Whenever hands are used for examination and treatment, one can speak of a manual treatment - this term is neither reserved for a particular form of therapy nor does it say anything about the training of the practitioner. Manual medicine, on the other hand, is a form of treatment reserved for physicians who have completed some additional training. In German-speaking countries, manual medicine is also called chirotherapy - manual medicine and chirotherapy are the same thing.
What is behind the different terms?
Thus, while chiropractic is practiced by doctors, non-medical practitioners, as well as other non-physicians with additional training in manual manipulation techniques, may call themselves chiropractors, they practice chiropractic (or chiropractic).
A further development of chiropractic is kinesiology with its various sub-forms (eg Touch for Health, Applied Kinesiology, Brain-Gym, Psychokinesiology). Some forms are practiced by trained doctors, chiropractors and physiotherapists, others by health-conscious laymen.
As a manual therapy, however, various forms of treatment are referred to both specific, by the medical Chirotherapeuten to specially trained physiotherapists (physiotherapists) delegated treatment measures of manual medicine, as well as various manual treatments that have nothing to do with chiropractic, but where the hands therapeutic be used - this formulation should therefore question exactly the content.
On the one hand, a wide variety of physiotherapy techniques are part of manual therapy, including the techniques of Bruges, Brunkow, Cyriax, Janda, Maitland and McKenzie. On the other hand, another very common manual therapeutic method is osteopathy with the subforms parietal osteopathy, visceral osteopathy and cranio-sacral osteopathy (craniosacral therapy).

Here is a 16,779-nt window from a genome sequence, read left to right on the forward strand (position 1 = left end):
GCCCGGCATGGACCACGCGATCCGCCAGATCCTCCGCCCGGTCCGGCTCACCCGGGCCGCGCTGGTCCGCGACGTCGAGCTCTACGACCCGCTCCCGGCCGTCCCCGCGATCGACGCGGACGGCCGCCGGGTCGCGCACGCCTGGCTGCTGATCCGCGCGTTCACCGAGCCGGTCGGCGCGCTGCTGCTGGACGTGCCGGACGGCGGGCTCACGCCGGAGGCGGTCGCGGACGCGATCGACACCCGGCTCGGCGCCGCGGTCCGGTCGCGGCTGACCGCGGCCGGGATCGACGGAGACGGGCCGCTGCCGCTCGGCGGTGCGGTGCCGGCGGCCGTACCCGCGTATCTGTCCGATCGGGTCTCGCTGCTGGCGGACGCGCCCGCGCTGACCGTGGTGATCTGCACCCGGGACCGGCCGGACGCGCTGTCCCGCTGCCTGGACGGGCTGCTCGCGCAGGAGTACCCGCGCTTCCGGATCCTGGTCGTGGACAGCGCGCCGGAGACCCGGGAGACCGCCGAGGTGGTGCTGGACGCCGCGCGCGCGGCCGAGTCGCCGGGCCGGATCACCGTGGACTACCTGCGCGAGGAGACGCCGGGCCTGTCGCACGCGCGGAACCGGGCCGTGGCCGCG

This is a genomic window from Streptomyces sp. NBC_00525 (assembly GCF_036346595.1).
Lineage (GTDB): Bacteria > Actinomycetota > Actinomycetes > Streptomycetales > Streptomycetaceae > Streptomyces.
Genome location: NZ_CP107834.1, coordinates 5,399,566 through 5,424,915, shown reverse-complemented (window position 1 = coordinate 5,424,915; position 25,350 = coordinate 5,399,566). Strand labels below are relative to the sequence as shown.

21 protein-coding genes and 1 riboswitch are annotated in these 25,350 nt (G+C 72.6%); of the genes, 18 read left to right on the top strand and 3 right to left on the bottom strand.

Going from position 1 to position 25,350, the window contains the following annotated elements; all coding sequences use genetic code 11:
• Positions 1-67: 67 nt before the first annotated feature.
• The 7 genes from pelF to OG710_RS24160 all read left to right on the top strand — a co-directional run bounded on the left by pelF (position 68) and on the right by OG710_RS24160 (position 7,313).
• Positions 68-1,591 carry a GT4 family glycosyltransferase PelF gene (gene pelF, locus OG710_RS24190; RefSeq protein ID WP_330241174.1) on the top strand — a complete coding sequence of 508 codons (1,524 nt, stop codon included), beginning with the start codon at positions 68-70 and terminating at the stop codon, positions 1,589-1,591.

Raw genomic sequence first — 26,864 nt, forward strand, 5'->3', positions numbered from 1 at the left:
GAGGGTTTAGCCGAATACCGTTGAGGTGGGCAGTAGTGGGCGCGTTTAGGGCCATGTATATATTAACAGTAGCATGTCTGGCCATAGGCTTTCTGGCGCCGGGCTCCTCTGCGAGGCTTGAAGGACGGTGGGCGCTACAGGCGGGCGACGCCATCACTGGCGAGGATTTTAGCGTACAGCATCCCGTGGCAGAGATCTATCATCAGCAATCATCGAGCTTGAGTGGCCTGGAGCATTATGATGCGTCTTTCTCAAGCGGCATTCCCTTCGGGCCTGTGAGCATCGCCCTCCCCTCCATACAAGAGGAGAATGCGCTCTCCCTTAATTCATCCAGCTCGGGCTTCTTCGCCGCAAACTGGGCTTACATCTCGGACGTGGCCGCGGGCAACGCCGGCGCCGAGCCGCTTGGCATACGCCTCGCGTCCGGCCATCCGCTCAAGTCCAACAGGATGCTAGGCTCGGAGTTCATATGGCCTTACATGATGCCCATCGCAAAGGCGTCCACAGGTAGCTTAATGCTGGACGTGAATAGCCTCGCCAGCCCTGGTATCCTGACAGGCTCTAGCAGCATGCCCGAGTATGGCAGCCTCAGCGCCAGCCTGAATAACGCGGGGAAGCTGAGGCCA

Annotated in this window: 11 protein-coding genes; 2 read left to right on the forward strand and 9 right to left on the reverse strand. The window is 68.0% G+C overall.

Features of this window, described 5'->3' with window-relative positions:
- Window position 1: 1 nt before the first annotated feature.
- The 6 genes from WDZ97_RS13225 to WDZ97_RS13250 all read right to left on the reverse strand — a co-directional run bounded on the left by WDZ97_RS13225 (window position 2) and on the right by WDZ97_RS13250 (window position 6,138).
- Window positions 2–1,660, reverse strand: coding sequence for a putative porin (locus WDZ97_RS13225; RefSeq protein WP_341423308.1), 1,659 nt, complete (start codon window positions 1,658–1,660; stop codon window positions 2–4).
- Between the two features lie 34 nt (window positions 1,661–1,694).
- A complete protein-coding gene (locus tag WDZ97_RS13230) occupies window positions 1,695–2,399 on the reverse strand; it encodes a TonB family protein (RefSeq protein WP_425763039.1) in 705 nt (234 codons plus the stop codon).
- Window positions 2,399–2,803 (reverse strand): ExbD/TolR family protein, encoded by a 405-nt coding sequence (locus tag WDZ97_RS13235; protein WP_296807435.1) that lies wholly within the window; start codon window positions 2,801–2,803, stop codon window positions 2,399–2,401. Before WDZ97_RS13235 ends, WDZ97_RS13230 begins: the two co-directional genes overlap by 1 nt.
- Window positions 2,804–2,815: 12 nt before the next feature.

Osteopathy in America recognized as a form of medicine
While osteopathy is recognized as a form of medicine in America - some universities teach medicine according to osteopathic beliefs - there is a separate profession in the UK besides doctors, chiropractors and physiotherapists. In Germany, neither the training nor the practice of osteopathy is uniformly regulated, so that you should inform yourself in each case exactly about the training of his therapist.
There are also various, rather regional forms of manual treatment. In Germany, for example, includes the Dorn therapy or manual neurotherapy to Australia, the Bowtech comes from America Rolfing. They are not so widespread, the training is carried out by different providers, a special education is usually not necessary.